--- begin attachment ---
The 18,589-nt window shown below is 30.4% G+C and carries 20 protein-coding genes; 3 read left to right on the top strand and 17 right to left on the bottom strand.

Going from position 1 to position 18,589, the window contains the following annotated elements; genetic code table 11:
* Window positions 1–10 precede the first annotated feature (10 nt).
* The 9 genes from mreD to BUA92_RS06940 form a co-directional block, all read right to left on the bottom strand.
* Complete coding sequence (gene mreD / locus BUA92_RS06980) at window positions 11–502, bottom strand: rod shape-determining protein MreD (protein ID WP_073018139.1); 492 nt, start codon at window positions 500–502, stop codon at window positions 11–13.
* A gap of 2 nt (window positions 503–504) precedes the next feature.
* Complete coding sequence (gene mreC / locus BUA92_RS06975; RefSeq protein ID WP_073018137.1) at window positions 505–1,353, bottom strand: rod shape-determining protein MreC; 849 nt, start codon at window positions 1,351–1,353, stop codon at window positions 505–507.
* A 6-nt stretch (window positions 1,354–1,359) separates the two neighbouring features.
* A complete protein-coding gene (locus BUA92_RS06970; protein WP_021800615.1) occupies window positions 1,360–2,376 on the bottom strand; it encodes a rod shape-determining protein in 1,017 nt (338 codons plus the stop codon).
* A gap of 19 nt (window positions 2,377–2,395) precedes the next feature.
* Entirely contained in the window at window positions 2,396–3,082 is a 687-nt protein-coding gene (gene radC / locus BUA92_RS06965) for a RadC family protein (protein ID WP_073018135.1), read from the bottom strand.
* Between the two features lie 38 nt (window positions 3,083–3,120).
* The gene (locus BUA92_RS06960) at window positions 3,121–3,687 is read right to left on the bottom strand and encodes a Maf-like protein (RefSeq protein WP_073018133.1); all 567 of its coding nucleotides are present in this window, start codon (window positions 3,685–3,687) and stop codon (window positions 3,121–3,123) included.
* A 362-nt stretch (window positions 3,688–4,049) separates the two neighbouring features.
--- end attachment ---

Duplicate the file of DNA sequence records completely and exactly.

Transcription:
The 18,589-nt window shown below is 30.4% G+C and carries 20 protein-coding genes; 3 read left to right on the top strand and 17 right to left on the bottom strand.

Going from position 1 to position 18,589, the window contains the following annotated elements; genetic code table 11:
* Window positions 1–10 precede the first annotated feature (10 nt).
* The 9 genes from mreD to BUA92_RS06940 form a co-directional block, all read right to left on the bottom strand.
* Complete coding sequence (gene mreD / locus BUA92_RS06980) at window positions 11–502, bottom strand: rod shape-determining protein MreD (protein ID WP_073018139.1); 492 nt, start codon at window positions 500–502, stop codon at window positions 11–13.
* A gap of 2 nt (window positions 503–504) precedes the next feature.
* Complete coding sequence (gene mreC / locus BUA92_RS06975; RefSeq protein ID WP_073018137.1) at window positions 505–1,353, bottom strand: rod shape-determining protein MreC; 849 nt, start codon at window positions 1,351–1,353, stop codon at window positions 505–507.
* A 6-nt stretch (window positions 1,354–1,359) separates the two neighbouring features.
* A complete protein-coding gene (locus BUA92_RS06970; protein WP_021800615.1) occupies window positions 1,360–2,376 on the bottom strand; it encodes a rod shape-determining protein in 1,017 nt (338 codons plus the stop codon).
* A gap of 19 nt (window positions 2,377–2,395) precedes the next feature.
* Entirely contained in the window at window positions 2,396–3,082 is a 687-nt protein-coding gene (gene radC / locus BUA92_RS06965) for a RadC family protein (protein ID WP_073018135.1), read from the bottom strand.
* Between the two features lie 38 nt (window positions 3,083–3,120).
* The gene (locus BUA92_RS06960) at window positions 3,121–3,687 is read right to left on the bottom strand and encodes a Maf-like protein (RefSeq protein WP_073018133.1); all 567 of its coding nucleotides are present in this window, start codon (window positions 3,685–3,687) and stop codon (window positions 3,121–3,123) included.
* A 362-nt stretch (window positions 3,688–4,049) separates the two neighbouring features.